Does anyone have any evidence or could point me in the direction of a web page that explains why video and audio autoplay is bad practice. I know it is but i'm struggling to find anything to back this up.

  • What exactly will be autoplayed? Will it be an embedded video among other attractions (embedding Youtube video on your personal site). Or will it be a video that is the only video on the page and is the main attraction on that page (directly visiting a Youtube page)?. Obviously the former should not be autoplayed and the latter should. People go to Youtube to watch videos, not to read the title/description/comments and then decide to watch the video.
    – JoJo
    Apr 15, 2011 at 20:16
  • It's best practice to look for evidence if things are positive or negative in the context that applies. Confirmation bias is like a Science Disease
    – Jason A.
    Nov 4, 2015 at 22:56

6 Answers 6


This is the best article that I'm aware of on this topic: http://www.punkchip.com/2009/04/autoplay-is-bad-for-all-users/

  • 2
    PS - Note that the article includes citation of WCAG 2.0 guidelines regarding autoplay of sound (and by implication video), which is surely the most authoritative source of ammunition to help your argument, but the article itself is probably still the best overall refutation.
    – MarcusT
    Jun 24, 2010 at 10:36
  • You're welcome! Incidentally, I notice you haven't yet marked any of the answers on this page as the "best answer" - please do if you feel that your question has been adequately answered, it's integral to how this site/community works...
    – MarcusT
    Jul 9, 2010 at 10:58
  • 1
    Thanks Marcus -- that's a really useful link. I recently came up against this issue, and asked a few users what they expected. The result was that the video "should have a round play button in the middle of the video". One user commented "I might want to put in some headphones so as not to disturb other users", which I thought was UX testing gold :)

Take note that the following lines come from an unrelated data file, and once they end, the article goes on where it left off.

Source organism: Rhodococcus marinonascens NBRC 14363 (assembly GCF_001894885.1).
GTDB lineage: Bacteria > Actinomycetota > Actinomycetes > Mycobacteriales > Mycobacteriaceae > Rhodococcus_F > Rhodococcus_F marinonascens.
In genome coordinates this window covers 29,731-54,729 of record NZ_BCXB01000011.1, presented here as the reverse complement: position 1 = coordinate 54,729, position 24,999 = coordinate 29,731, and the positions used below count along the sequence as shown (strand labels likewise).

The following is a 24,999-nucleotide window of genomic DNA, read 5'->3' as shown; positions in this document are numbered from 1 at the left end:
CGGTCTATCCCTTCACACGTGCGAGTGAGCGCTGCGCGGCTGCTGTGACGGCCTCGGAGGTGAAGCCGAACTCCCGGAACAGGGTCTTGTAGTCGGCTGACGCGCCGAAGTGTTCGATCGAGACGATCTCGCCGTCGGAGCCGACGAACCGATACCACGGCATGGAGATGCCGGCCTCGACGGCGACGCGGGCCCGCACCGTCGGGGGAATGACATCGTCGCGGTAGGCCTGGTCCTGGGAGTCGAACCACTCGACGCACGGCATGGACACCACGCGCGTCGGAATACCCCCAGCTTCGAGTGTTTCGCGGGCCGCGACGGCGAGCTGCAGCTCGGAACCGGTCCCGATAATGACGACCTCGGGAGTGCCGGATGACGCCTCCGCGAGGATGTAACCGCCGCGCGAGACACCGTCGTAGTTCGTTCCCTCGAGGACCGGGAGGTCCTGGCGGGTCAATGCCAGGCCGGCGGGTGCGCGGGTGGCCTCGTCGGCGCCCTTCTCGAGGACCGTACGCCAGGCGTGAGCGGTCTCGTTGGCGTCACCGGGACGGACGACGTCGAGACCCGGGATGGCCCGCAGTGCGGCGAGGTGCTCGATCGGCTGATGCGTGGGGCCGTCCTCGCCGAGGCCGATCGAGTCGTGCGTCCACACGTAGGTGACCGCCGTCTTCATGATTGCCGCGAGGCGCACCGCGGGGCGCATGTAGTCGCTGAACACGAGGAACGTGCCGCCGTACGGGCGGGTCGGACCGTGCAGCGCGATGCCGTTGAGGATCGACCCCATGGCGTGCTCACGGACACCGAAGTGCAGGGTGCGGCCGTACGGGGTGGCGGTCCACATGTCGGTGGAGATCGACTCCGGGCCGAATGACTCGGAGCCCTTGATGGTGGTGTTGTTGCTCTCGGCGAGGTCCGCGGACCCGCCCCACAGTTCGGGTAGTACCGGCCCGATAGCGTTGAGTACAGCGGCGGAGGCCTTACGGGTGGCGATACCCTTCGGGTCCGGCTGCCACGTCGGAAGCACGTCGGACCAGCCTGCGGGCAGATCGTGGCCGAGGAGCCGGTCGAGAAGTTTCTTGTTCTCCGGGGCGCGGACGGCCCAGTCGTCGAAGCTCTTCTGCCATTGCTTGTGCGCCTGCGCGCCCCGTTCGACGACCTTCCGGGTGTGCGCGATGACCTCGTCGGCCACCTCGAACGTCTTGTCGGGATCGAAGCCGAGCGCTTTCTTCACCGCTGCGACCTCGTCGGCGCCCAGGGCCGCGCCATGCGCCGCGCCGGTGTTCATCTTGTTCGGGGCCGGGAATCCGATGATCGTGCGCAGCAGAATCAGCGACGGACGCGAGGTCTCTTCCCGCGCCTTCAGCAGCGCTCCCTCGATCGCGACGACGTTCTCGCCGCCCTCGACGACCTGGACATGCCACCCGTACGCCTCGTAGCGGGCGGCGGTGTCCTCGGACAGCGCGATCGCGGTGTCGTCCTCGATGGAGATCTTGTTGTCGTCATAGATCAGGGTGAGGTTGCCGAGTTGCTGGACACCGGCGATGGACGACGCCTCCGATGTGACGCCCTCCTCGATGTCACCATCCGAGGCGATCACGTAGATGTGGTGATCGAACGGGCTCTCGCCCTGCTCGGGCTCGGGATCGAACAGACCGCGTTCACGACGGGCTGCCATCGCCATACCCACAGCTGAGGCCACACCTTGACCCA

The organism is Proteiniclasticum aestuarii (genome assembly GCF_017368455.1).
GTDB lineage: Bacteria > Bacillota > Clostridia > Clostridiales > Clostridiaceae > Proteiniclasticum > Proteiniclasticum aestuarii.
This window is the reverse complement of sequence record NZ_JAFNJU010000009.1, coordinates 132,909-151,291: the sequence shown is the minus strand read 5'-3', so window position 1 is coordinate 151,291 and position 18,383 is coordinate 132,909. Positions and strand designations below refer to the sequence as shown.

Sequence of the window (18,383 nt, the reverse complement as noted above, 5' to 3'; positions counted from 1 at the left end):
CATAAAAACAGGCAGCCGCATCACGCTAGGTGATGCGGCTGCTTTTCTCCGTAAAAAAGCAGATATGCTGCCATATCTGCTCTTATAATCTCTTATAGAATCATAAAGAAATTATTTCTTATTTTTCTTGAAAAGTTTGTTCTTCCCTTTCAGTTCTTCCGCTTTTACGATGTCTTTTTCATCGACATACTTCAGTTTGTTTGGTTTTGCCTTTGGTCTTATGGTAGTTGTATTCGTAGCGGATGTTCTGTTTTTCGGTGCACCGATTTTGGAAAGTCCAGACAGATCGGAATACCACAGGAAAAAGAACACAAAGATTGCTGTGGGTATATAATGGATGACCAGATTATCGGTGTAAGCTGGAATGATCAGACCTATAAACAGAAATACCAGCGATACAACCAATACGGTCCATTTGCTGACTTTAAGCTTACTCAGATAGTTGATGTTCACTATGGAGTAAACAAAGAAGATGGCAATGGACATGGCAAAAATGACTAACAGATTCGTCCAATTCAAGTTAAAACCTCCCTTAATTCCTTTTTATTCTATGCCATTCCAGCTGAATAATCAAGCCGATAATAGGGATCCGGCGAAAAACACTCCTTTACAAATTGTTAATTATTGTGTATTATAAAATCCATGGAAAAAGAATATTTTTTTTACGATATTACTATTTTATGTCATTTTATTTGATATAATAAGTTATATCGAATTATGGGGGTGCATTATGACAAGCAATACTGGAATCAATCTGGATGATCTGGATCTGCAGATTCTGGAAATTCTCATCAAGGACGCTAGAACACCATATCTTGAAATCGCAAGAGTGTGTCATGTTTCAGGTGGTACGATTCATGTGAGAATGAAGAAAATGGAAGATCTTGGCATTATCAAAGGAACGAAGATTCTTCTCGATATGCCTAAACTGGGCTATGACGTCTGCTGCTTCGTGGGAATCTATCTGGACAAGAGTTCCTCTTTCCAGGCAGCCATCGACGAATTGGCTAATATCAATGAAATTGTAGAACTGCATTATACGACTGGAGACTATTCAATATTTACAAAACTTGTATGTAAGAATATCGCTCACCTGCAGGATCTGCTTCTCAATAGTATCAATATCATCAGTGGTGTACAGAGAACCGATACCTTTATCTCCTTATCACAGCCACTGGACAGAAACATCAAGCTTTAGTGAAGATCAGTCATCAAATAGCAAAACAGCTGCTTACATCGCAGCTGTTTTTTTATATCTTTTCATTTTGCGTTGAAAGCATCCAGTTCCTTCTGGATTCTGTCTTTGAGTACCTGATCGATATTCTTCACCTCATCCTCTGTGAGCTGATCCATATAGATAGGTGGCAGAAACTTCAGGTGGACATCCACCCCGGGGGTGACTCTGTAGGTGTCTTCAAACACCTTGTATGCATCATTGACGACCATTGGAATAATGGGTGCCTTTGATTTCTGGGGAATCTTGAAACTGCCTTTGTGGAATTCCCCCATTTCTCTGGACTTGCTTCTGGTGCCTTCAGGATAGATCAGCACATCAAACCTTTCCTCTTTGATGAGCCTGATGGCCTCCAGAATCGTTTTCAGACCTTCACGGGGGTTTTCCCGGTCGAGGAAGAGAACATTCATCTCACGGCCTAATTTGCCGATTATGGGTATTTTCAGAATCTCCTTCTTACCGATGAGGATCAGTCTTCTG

– Alastair J
    Dec 11, 2010 at 12:44

Video autoplay is not great if you are a screenreader user. Imagine you open up a new page with a video of Aqua's 'Barbie Girl' and you need to listen to the page in order to navigate your way to the controls of the video but can't hear the screenreader because Barbie Girl is blasting out in the background.

Robin Christopherson from AbilityNet gave a demo of this once and it really illustrated how bad autoplay can be for accessibility.

  • The number of people using screenreaders is small. If your video site is catered for people using screenreaders, then by all means, don't autoplay the video. On the other hand, if you want your site enjoyable for the 99% of web surfers, then you'll have to ask those people what they want - to autoplay or not to autoplay - that is the question!
    – JoJo
    Apr 15, 2011 at 20:20
  • Thats a terrible argument JoJo. Useabilitiy is about inclusiveness, making sure people are not discriminated against for things outside their own control. Blind folks do actually use sites like Youtube to listen to the videos and if you wreck navigation for them, than thats discriminating against them. No UX expert would think that acceptable. Regardless, people flat out don't like autoplay anyway.
    – Shayne
    Dec 6, 2014 at 4:10

I wish there was an official document published by some large consulting firm that one could present that simply stated "Annoying your users is a bad idea". I could use that type of documentation in SO many situations.